I haven’t written about closed-end funds in a while, so when I was skimming through the possible teaser pitches I might cover today this one caught my eye. It’s for Sovereign Man’s 4th Pillar newsletter, helmed by Tim Staermose (it’s pricey at $1,995/year but does, at least, offer a 30-day money-back refund, something most of the high-end letters that are heavily promoted have stopped doing).
And the ad is all about what most closed-end investors dream of: closing the discount.
If you’re not familiar with closed-end funds, they’re basically like mutual funds or ETFs — but unlike those fund structures, there’s no mechanism for immediately smoothing out a huge premium or discount valuation. Closed-end funds generally own the same kinds of publicly-traded stocks as any other mutual funds, and they report their net asset value every day (usually), but they don’t promise to redeem shares at NAV every day(like a mutual fund) or offer to let institutions redeem shares (like an ETF), so the shares can trade in the public market at a price that’s much higher or much lower than the value of their actual portfolio holdings.
The general tendency is for most close-end funds to trade at a discount to their NAV, whether because of the performance of the fund manager or the worries about their cost of leverage (many closed-end funds borrow money to improve their returns), but some of them are particularly adored by investors, particularly if they generate consistent dividend income, and do trade at frightening premiums. And they also tend to be levered to the market even if they don’t use a lot of debt — that’s because when there are mass selloffs in the market it’s not unusual for CEFs to get sold off in the same proportion as everything else, while the NAV is also falling, and therefore they may tend to fall more harshly… and, on the flip side, when there’s ebullience in the market and prices are soaring and CEFs are performing well, people pile into them and the shares begin to trade at a smaller discount to the NAV (or even at a premium), helping the shares outperform.
Asset managers like closed-end funds because they are “captive” funds — once you raise the money to form a closed-end fund, there’s no simple mechanism for “cashing in” the shares like you can with a regular mutual fund, the way that investors get out of the fund is by selling their shares on the public market. That doesn’t impact the portfolio or the manager’s management fee — they continue to have the same assets under management, so they collect the same fee, and they don’t have to sell stuff they don’t want to sell just because investors are redeeming shares at the absolute worst time (which is the fear of most mutual fund managers, and one reason why they tend to keep a fairly substantial cash cushion on hand to manage redemptions).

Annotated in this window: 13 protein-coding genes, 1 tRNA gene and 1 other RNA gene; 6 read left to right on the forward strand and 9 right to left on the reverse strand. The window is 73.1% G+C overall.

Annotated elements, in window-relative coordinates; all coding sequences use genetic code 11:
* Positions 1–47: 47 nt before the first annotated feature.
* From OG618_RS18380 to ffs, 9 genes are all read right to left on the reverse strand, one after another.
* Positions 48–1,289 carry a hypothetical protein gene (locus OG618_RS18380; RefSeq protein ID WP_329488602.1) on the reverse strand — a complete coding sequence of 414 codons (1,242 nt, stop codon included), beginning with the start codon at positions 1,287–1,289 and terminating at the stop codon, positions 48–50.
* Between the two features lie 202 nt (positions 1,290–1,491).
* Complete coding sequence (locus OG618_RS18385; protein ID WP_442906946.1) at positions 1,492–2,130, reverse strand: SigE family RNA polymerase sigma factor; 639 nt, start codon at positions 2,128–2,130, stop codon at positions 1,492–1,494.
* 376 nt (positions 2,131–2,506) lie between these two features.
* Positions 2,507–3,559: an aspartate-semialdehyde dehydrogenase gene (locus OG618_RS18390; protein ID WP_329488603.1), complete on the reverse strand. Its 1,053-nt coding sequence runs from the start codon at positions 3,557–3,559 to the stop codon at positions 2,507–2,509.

Closed-end funds are companies, really, so they can make changes that benefit shareholders — it’s just not a particularly sexy form of shareholder activism. They are mostly too small to attract big hedge funds, but there have been activist investors focused on the closed-end space for a while as they try to shake up sleepy boards or get fund managers to make more effort to close the discount, often by offering redemptions at NAV or buying back shares of the fund. The most prominent and largest firm involved in closed-end funds recently has probably been Saba Capital, though Bulldog Investors gets a fair amount of attention too (perhaps partly because both Saba’s Boaz Weinstein and Philip Goldstein of Bulldog are both fairly high-profile and regularly speak at investment conferences).
Interestingly enough, both Saba and Bulldog also offer their own exchange-traded funds that give exposure to their investment strategy… which is, in part, to narrow the discount at which closed-end funds trade and profit from that narrowing (by buying at a big discount and selling at a much smaller discount or at NAV). And, yes, one of those funds also trades at a discount (Bulldog’s is the Special Opportunities Fund, ticker SPE, trades at about a 12% discount right now… Saba’s Closed-End Funds ETF is actually an active ETF, not a closed-end fund, so trades near NAV).
But while that might be interesting, I’ve gotten pretty far afield — neither of those is the Closed-End Fund being teased by Sovereign Man… so what is this secret investment?
Clues from the ad:
“… after you learn the full story about this investment, you’ll see there aren’t many ways this can go wrong.
“Even better, there’s a catalyst at work, right now, that could send shares ripping higher any day now….”
And we get a few hints about the holdings in this fund:
“I’ve found a way to buy a basket of some of the biggest and safest blue-chip stocks out there at a massive discount to where they trade on the open market.
“You’d know the names of these companies…
* One of them is a well-known consumer brand ($90 billion)
* Another is a leading services provider to businesses ($60 billion)
* And there’s a global food giant whose products are probably in your kitchen cabinet ($70 billion)….
“Through this publicly traded fund, you can buy the exa